The U.S.-based international foundation
for Electoral Systems (IFES) has called on Guinea's military leader Captain Moussa
Camara to organize free and fair elections.
IFES Regional Director for Africa
Almami Cyllah said in a statement last week that this would signal a positive
beginning for Guinea to embark on the road to democracy.
Over the weekend
reports quoted junta leaders as rejecting a U.S. Embassy call for the military junta
to stay out of next year's presidential elections.
Elizabeth Cote, IFES
Country Director for Guinea, said the international concern now is whether junta leader Moussa Camara would
present himself as a candidate in next year's elections.
think that the elections will take place in 2010. But I think that the big
question is whether President Dadis Camara will present himself as a candidate
or not. That's basically what…the international community and of course the
most recent declaration from the United States, that's basically what people
are worrying about," she said.
a statement last week, the U.S. Embassy in Guinea reportedly said the
participation of any of the country's military leaders in the 2010 elections
would undermine the transparency and credibility of those elections.
foreign ministry Sunday rejected the U.S. criticism. The ruling National
Council for Democracy and Development (CNDD) said in a statement that Guineans
must be left alone to freely choose their own leaders.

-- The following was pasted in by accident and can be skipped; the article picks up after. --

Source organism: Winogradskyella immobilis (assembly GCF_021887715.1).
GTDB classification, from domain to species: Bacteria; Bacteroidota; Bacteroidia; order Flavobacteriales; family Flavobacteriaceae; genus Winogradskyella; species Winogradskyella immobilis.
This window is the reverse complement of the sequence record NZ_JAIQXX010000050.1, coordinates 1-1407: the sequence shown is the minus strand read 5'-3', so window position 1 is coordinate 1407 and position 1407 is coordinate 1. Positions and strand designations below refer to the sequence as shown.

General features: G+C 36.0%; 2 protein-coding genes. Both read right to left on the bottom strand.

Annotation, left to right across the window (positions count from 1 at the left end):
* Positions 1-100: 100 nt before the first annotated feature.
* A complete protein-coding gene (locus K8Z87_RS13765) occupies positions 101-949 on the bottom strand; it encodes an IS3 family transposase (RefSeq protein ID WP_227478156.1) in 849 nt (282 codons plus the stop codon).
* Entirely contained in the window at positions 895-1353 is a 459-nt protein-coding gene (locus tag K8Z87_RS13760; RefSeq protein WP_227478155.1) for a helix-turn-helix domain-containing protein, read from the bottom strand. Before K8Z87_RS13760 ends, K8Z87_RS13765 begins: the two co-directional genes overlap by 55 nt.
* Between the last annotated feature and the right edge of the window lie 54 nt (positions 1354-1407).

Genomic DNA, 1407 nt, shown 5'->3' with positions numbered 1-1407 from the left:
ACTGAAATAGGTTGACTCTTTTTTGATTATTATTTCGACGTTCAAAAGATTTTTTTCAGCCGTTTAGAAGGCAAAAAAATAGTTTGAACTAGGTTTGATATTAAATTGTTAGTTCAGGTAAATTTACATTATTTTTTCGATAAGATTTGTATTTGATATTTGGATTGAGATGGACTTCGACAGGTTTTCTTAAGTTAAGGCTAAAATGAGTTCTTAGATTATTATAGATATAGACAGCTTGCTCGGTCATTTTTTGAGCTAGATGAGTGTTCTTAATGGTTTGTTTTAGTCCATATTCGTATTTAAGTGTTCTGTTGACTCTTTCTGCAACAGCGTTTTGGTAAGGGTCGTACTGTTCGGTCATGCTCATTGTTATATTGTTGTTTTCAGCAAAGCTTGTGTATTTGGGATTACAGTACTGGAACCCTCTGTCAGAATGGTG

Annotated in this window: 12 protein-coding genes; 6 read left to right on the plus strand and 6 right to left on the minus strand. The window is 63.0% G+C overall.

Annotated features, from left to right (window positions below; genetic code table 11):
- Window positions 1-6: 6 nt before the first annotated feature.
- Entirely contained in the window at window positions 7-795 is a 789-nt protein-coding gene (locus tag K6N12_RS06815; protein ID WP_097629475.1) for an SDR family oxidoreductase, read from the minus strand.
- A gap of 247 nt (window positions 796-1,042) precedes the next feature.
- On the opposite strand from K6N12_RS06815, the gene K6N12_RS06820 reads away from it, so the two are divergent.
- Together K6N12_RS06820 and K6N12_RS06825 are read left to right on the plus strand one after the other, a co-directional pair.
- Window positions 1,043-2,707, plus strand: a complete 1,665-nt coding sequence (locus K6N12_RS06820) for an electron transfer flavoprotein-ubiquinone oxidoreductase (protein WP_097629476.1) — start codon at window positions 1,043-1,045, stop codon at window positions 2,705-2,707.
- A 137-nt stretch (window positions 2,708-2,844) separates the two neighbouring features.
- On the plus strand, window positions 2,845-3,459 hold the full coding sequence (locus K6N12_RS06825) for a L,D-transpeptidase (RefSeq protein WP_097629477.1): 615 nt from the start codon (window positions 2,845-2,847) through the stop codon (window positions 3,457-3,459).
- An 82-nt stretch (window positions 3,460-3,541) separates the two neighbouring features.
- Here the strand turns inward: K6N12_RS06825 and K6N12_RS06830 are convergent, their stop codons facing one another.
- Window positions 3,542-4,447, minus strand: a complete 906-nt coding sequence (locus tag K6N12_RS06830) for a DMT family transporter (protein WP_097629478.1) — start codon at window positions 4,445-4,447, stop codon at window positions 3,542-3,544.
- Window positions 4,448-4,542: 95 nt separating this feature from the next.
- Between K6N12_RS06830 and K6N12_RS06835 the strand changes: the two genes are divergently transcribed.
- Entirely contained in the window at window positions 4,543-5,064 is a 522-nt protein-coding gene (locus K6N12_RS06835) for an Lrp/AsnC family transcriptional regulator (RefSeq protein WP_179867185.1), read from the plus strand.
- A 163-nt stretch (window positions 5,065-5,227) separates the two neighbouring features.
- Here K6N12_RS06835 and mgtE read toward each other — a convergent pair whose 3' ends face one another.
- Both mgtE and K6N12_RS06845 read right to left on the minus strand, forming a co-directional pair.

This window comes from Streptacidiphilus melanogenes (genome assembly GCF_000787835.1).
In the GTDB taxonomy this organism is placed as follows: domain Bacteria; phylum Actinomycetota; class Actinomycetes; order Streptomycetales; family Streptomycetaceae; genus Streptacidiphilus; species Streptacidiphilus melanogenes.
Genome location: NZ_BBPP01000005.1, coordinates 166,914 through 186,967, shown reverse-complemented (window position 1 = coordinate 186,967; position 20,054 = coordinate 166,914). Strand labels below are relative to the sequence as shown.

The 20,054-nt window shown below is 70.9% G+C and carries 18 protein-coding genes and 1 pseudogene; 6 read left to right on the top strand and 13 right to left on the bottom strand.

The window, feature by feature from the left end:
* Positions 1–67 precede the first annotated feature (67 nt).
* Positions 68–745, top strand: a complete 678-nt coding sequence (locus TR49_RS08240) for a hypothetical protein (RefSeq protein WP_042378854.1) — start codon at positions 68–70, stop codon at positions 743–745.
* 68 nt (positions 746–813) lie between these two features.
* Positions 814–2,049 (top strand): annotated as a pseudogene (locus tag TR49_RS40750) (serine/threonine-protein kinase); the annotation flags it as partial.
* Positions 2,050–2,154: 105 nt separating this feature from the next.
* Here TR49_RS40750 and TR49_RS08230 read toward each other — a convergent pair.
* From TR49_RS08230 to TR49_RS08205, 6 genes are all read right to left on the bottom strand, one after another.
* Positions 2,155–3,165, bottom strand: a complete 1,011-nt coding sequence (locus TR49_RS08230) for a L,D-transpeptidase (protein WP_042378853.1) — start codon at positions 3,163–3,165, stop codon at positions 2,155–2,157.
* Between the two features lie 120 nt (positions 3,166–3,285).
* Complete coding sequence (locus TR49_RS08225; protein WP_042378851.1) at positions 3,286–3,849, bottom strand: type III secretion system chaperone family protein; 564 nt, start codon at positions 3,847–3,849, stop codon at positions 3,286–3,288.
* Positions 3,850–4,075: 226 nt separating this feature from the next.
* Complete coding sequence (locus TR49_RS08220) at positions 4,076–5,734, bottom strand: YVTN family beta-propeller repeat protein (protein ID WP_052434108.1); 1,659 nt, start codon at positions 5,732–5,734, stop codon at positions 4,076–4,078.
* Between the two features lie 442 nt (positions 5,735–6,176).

said junta leader Camara is sensitive to the mounting international pressure
for him not to participate in next year's elections.
way his psychology works, the president doesn't like to be pushed into saying
whether he's going to present himself or not," Cote said.
were reports supporters of junta leader Captain Camara held a rally over the
weekend calling on him to take off his military uniform and stand as a presidential
downplayed the seriousness of the group which organized the reported weekend
rally in support Camara.
Lansana Kouyate last year was prime minister of Guinea, this same individual
leader was leading a group for Lansana Kouyate for change. So you see it's a little
bit of these machines that are already formatted and all they need to do is to
be oriented toward such and such a leader, and they seem to do what they are
told," Cote said.
said it was difficult to form a vibrant opposition in Guinea because of
divisions among opposition political parties and civil society groups.
is a lot of division within civil society; there is a lot of division in the
private sector, political parties. Youth movements are divided; the women's
groups are divided. So it's always been difficult for a united front to react very
rapidly in a focused manner for or against something," she said.
Still Cote predicts that in the days
to come, Guineans could see the emergence of something in the form of a counter-movement
both from political parties and civil society.